Clinical symptoms

The clinical symptoms of SARS-CoV infection are those of lower respiratory tract disease4,5,6,7,14. Besides fever, malaise and lymphopenia, affected individuals have slightly decreased platelet counts, prolonged coagulation profiles and mildly elevated serum hepatic enzymes. Chest radiography reveals infiltrates with subpleural consolidation or 'ground glass' changes compatible with viral pneumonitis. But although the main clinical symptoms are those of severe respiratory illness, SARS-CoV actually causes infection of other organs: some affected individuals have watery diarrhea, and virus can be cultured from the feces and urine, as well as the respiratory tract47,48,49. In addition, RT–PCR has identified the virus in the serum, plasma and peripheral blood leucocytes50,51. Individuals with SARS also have a pronounced peripheral T-cell lymphocytopenia: numbers of CD4+ and CD8+ cells are both reduced, and more than one-third of individuals have a CD4+ T-cell count of less than 200 cells/mm3 (refs. 52,53), suggesting increased susceptibility to secondary infections. The mechanisms underlying the T-cell lymphopenia remain to be elucidated.

Around 20–30% of individuals with SARS require management in intensive care units14 and the overall fatality rate is 15% (World Health Organization, http://www.who.int/csr/sars/en/whoconsensus.pdf). The age dependence of disease severity and mortality is notable; during the outbreak, mortality rates of affected individuals in Hong Kong who were 0–24, 25–44, 45–64 and >65-year old were 0%, 6%, 15% and 52%, respectively (World Health Organization, http://www.who.int/csr/sars/en/WHOconsensus.pdf). None of the 1–12-year-olds infected with SARS-CoV in Hong Kong had disease severe enough to require intensive care or mechanical ventilation54,55. This progressive age dependence in mortality is not totally explained by comorbid factors and the underlying biological basis remains unclear.

Virus tropism and pathogenesis

Quantitative studies of viral load have provided insights into the pathogenesis of SARS. Viral load is higher in the lower respiratory tract than in the upper airways56,57. Viral load in the upper respiratory tract47 and feces57 is low during the first 4 days and peaks at around day 10 of illness. In marked contrast, viral load in influenza peaks soon after onset of clinical symptoms58. This unusual feature of SARS-CoV infection explains its low transmissibility early in the illness. It also explains the poor diagnostic sensitivity of the first-generation RT–PCR diagnostic tests on upper respiratory tract and fecal specimens collected early in the illness (reviewed in ref. 21).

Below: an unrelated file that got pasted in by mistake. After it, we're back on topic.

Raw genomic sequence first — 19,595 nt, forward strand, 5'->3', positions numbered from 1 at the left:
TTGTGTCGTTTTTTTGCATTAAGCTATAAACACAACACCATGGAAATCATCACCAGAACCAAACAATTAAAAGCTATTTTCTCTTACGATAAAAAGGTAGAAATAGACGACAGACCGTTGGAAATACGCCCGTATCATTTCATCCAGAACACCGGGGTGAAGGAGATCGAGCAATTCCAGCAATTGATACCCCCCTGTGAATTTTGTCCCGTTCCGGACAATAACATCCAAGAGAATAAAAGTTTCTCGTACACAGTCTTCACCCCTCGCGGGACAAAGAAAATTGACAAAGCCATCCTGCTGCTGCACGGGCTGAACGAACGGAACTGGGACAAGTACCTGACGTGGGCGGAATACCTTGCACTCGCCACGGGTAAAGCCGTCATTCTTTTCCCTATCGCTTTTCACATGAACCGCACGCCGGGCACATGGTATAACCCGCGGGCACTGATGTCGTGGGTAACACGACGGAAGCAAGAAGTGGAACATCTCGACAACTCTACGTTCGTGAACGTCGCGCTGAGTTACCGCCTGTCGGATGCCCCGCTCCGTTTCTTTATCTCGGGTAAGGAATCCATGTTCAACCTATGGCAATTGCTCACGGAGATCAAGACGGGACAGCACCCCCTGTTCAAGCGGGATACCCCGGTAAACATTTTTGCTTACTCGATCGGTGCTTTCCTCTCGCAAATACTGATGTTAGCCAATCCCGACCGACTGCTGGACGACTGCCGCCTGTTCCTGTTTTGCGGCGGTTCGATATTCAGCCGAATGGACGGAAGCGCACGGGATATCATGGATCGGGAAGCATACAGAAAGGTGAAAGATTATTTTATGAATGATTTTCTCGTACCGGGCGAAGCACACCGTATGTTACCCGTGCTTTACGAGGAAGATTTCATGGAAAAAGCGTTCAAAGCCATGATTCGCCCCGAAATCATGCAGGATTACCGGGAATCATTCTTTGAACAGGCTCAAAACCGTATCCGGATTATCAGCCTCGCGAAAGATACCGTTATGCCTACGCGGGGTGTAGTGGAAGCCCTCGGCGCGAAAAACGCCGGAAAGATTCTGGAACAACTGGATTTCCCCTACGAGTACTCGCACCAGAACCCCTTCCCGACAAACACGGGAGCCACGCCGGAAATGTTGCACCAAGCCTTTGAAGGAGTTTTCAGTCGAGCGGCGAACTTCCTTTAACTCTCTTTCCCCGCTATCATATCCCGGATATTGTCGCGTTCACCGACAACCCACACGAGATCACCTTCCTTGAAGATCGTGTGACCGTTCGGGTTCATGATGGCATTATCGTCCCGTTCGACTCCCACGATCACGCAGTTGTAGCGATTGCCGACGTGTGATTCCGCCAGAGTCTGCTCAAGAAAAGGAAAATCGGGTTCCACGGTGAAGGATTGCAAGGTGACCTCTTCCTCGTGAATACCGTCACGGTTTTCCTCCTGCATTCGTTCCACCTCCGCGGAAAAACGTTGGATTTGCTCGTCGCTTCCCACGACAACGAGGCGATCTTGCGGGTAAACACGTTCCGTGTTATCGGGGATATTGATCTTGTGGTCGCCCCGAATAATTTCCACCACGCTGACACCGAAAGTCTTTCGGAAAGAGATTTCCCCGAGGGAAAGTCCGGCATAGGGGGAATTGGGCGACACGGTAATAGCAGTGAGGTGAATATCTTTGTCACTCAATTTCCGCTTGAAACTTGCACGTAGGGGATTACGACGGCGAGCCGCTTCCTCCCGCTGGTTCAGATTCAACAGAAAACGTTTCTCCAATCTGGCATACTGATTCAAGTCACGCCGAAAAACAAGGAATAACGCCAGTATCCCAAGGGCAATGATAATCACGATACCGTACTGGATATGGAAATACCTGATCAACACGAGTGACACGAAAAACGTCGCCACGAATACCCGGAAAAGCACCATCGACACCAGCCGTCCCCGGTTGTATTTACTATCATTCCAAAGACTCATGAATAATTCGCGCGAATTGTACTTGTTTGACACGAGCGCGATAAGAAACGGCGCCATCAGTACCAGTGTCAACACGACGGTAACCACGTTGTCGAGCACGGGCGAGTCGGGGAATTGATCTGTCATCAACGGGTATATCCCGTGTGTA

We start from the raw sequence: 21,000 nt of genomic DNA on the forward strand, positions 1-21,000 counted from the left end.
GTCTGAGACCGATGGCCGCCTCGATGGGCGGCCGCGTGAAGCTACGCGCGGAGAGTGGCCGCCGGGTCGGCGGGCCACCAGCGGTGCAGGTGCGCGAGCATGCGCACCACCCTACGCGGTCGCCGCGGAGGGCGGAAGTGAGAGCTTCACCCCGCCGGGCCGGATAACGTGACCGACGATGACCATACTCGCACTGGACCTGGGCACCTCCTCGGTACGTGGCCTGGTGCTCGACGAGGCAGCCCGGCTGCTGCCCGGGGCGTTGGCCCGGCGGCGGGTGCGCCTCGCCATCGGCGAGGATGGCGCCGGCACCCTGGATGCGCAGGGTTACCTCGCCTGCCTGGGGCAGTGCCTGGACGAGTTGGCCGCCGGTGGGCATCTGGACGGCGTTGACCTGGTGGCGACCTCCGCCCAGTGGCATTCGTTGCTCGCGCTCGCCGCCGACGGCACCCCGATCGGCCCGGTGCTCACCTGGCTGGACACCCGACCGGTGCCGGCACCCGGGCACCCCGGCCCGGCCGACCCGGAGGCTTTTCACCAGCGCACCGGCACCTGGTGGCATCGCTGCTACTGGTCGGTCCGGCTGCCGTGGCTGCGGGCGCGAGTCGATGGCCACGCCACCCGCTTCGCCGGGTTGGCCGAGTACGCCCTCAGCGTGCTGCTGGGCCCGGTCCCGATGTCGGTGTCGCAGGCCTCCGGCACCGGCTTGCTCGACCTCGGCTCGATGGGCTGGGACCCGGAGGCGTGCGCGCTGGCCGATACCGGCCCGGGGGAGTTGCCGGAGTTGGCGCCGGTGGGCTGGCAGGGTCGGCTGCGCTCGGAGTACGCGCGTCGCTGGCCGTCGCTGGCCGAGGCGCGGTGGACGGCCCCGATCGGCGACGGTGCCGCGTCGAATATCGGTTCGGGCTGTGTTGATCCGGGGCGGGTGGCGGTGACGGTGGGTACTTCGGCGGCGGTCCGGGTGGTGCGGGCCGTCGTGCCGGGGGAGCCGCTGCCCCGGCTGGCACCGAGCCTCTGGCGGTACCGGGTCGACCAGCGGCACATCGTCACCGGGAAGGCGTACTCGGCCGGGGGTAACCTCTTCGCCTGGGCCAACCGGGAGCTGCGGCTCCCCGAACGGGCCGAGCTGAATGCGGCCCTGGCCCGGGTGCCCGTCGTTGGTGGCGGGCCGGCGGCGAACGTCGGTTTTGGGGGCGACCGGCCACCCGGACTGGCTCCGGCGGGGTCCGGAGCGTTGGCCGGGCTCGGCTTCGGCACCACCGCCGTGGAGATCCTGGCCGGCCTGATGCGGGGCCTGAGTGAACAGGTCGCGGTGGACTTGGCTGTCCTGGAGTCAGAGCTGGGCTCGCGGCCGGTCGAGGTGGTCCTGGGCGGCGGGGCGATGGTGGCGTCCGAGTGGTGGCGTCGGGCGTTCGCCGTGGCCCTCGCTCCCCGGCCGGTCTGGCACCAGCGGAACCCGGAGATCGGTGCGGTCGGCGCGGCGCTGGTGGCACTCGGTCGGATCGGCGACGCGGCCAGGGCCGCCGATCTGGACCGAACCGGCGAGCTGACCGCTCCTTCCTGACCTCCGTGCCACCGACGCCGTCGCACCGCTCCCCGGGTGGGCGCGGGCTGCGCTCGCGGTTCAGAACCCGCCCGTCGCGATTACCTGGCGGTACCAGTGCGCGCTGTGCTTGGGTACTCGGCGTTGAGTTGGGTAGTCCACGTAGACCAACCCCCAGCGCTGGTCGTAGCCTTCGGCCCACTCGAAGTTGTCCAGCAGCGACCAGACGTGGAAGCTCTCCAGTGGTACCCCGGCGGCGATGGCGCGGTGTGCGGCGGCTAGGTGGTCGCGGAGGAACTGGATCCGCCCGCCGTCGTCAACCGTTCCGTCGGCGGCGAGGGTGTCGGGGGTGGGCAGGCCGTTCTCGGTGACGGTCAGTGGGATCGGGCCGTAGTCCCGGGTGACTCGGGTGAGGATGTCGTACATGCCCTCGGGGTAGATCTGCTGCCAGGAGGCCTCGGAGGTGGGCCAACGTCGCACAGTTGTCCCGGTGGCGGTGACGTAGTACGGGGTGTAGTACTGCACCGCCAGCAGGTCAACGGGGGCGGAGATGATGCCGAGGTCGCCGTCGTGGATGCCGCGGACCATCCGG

Affected individuals with high serum viral loads have a poor prognosis59. Between days 10–15 of illness, high viral load in nasopharyngeal aspirates, feces and serum, as well as detection of virus in multiple anatomic sites, are independently predictive of adverse clinical outcome60. Serial studies of viral load throughout illness also reflect clinical outcome61. Taken together, these findings suggest that poor clinical outcome is associated with continued uncontrolled viral replication. SARS-CoV RNA can be invariably detected in the lungs of individuals dying of SARS, but viral load is higher in those dying earlier in the course of the illness (<21 days)62.

The respiratory tracts of affected individuals who die during the first ten days of illness show diffuse alveolar damage with a mixed alveolar infiltrate, lung edema and hyaline membrane formation. Macrophages are a prominent component of the cellular exudates in the alveoli and lung interstitium63,64. Multinucleate syncytia of macrophage or epithelial cell origin are sometimes seen later in the disease. Immunohistochemistry, in situ hybridization and electron microscopy on autopsy or tissue biopsy have unequivocally demonstrated SARS-CoV replication in pneumocytes in the lung and enterocytes in the intestine65,66,67,68. Individual reports of virus detection by in situ hybridization or immunohistochemistry in other tissues69 await confirmation by electron microscopy70.

In the large and small intestines, the virus replicates in enterocytes71. Viral particles primarily are seen on the apical surface of enterocytes and rarely in the glandular epithelial cells. But there is no villous atrophy or cellular infiltrate in the intestinal epithelium and the pathogenic mechanisms responsible for watery diarrhea in individuals with SARS is unclear. Some human intestinal epithelial cell lines support productive replication of SARS-CoV72 and gene expression arrays have shown that virus replication is associated with the expression of an antiapoptotic host cellular response, perhaps explaining the lack of enterocyte destruction in vivo73.

The virus receptor and entry into cells